Welcome to Satan Wrote the Bible. Because of the nature of the content, and the often emotional reactions to it, we strongly advise everyone to read these introductory words from the author, Thomas D:
If you come here feeling anger at the notion anyone would have the audacity to claim that Satan wrote The Bible, I apologize. It is not my desire to cause anyone to feel negative emotions. If your neck is stiff or your shoulders are up around your ears, please take a moment to relax. Take a deep breath. Put a smile on your face even if you don’t at all feel like smiling. I hope that makes you feel a little better.
I advise you not to read the Satan Wrote the Bible essay as it is unlikely it will make you feel better. Read the essay on love instead. It is based on the biblical teachings of love for everyone.
The Satan essay is based on what those who believe there is a Satan believe about him. It is a rational argument using empathy. Its purpose is to make people think, nothing more or less. I have no desire to make anyone angry or upset or to change anyone’s belief.
—Thomas D, Christmas, 2007
We encourage reading The Bible. We especially hope that those who have structured their belief system around it will read it. For some perspective, we also encourage reading other cultural “myths.” As Thomas D puts it, in the essay Satan Wrote the Bible:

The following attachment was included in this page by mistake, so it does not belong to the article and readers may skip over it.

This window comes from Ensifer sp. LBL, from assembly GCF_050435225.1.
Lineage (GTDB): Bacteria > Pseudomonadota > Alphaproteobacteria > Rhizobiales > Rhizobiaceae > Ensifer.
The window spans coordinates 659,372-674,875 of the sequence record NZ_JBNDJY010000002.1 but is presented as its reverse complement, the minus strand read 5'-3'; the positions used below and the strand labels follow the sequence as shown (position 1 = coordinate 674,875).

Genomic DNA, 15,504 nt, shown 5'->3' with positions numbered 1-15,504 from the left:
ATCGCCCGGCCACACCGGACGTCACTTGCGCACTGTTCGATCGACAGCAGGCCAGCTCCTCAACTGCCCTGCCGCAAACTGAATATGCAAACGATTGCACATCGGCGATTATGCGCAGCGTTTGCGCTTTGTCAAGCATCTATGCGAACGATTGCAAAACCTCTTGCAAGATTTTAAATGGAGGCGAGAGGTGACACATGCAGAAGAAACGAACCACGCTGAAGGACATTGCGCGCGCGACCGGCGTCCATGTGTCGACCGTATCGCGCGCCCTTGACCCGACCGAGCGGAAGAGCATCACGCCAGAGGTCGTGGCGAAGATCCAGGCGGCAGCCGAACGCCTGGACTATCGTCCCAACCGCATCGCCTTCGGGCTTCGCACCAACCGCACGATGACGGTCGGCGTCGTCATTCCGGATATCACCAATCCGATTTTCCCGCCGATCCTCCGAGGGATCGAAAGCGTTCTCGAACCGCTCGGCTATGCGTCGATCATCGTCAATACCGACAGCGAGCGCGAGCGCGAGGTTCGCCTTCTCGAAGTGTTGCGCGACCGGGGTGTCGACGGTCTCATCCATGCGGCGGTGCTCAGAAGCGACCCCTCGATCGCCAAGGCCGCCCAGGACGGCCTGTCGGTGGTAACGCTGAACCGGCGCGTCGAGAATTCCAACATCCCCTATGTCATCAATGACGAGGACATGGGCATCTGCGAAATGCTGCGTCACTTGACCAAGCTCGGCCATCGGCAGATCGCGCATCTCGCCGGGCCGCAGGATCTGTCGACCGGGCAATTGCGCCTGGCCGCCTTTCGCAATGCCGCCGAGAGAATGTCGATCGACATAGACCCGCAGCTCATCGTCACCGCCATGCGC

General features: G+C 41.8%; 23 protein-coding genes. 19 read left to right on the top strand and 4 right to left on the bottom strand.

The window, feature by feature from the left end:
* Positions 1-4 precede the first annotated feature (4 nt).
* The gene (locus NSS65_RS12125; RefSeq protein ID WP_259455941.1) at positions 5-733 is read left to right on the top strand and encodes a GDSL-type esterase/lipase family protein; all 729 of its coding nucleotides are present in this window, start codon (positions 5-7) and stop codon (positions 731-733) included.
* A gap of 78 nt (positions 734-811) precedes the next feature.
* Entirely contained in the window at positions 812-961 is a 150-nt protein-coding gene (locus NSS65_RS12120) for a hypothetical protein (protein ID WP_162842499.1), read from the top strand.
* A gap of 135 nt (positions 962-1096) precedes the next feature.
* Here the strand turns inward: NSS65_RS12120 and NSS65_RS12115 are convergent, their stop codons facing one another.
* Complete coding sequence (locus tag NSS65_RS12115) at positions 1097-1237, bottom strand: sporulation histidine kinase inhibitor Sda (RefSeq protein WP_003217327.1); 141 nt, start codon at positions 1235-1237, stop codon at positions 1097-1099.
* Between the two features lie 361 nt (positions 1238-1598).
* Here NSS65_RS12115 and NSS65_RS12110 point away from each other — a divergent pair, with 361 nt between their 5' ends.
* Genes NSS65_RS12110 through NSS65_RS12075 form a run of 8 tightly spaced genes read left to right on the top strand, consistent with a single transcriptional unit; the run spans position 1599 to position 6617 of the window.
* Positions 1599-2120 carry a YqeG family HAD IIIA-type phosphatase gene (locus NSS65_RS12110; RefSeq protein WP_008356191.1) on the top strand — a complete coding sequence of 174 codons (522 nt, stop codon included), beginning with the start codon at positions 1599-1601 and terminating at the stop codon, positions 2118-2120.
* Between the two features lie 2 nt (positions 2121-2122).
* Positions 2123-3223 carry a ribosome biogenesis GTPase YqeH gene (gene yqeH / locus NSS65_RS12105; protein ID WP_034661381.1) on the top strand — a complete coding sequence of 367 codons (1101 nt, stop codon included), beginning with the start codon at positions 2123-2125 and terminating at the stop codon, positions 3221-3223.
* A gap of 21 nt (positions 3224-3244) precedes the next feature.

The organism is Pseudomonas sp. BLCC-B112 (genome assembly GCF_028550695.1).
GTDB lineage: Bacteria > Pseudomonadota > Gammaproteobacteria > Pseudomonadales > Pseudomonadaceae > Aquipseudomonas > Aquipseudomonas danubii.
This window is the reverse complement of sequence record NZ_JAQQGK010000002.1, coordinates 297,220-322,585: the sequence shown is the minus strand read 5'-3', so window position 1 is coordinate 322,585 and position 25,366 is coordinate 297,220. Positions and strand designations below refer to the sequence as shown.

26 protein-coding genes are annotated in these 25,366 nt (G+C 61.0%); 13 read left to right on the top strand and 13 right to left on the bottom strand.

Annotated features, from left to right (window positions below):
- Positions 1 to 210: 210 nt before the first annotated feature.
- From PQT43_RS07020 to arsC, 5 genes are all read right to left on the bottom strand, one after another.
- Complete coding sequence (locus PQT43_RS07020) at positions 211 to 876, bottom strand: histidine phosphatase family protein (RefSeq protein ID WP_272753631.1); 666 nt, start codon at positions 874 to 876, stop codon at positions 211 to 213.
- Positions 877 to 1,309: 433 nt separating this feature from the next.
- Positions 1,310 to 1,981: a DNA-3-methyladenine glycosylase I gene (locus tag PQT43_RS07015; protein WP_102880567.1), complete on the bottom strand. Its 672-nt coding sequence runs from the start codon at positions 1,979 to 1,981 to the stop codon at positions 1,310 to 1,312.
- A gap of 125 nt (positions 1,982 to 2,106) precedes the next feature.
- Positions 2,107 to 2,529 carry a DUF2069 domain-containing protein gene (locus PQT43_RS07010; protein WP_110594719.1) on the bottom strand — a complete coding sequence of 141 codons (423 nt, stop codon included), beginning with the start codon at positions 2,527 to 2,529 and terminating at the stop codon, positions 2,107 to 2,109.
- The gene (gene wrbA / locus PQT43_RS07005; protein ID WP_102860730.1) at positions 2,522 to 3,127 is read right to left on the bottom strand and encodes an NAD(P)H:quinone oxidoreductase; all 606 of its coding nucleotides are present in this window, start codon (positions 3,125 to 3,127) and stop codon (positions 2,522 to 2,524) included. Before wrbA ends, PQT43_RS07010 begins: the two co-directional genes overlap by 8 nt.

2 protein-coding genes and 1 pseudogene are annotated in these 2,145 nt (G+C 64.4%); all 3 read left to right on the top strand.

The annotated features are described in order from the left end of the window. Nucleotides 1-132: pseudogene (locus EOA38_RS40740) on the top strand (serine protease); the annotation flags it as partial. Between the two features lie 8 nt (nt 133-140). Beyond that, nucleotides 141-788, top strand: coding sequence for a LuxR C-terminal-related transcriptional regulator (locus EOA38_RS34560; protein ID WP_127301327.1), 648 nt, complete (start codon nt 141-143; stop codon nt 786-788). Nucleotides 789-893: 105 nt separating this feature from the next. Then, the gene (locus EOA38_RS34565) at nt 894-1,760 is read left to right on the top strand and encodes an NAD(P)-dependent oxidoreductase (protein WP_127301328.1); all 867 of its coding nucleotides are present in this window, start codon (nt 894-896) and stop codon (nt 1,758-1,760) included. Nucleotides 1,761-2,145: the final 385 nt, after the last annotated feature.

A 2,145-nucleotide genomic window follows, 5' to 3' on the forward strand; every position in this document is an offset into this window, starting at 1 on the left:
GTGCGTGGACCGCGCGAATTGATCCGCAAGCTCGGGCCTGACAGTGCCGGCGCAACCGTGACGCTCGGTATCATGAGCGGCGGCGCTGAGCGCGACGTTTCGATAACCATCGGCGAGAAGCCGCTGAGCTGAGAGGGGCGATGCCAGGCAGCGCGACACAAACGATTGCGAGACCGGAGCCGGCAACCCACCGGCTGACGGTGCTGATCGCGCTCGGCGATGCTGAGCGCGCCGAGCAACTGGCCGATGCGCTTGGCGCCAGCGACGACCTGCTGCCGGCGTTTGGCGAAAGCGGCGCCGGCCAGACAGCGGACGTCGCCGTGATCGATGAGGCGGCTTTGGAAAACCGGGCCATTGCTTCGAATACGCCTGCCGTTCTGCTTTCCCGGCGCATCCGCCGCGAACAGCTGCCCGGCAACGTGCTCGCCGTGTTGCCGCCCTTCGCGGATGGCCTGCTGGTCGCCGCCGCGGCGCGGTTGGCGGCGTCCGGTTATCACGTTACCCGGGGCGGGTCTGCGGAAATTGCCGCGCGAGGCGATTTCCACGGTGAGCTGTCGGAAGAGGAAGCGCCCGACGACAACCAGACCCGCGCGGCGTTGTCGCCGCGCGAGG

The Old Testament was written from oft told stories passed on from generation to generation. These stories were part the history of the people and part the myth that they developed to answer life’s perplexing questions. The myths of the Old Testament are very similar to myths in all cultures. Joseph Campbell recommends, “Read other people’s myths, not those of your own religion, because you tend to interpret your own religion in terms of facts.”
The Power of Myth by Joseph Campbell is also a documentary film featuring Bill Moyers, available on DVD.
So, just what is going on here? It’s a thought exercise. Consider this, again from the essay Satan Wrote the Bible:
Consider the possibility that the Bible was written under the influence of Satan rather than God. Since we are playing with the notion that one of them influenced the stories of the Bible the exercise should begin before the Bible, before Genesis.
Using what we know about the stories in the Bible, Thomas D. puts together this thought experiment to illustrate the power of the myths in the Bible, and the problems that certitude in those myths can cause. By thinking about the Bible in the context of the world from which it emerged, he uses it’s own facts and logic to assume what to many is tantamount to blasphemy. And yet, if you follow the logic of the argument, you can walk away with a less literal, more allegorical understanding of the good book. This site is about perspective and the power that it, or the lack of it, takes on in this world.
Because this is an on-going and open thought experiment, we encourage you to sign up and leave comments on the Satan’s Bible Blog. We’d like to hear your Bible commentaries, questions, and facts. Perhaps you have a unique view of the various myths throughout human culture that would help others understand the many unique views we all share on this planet.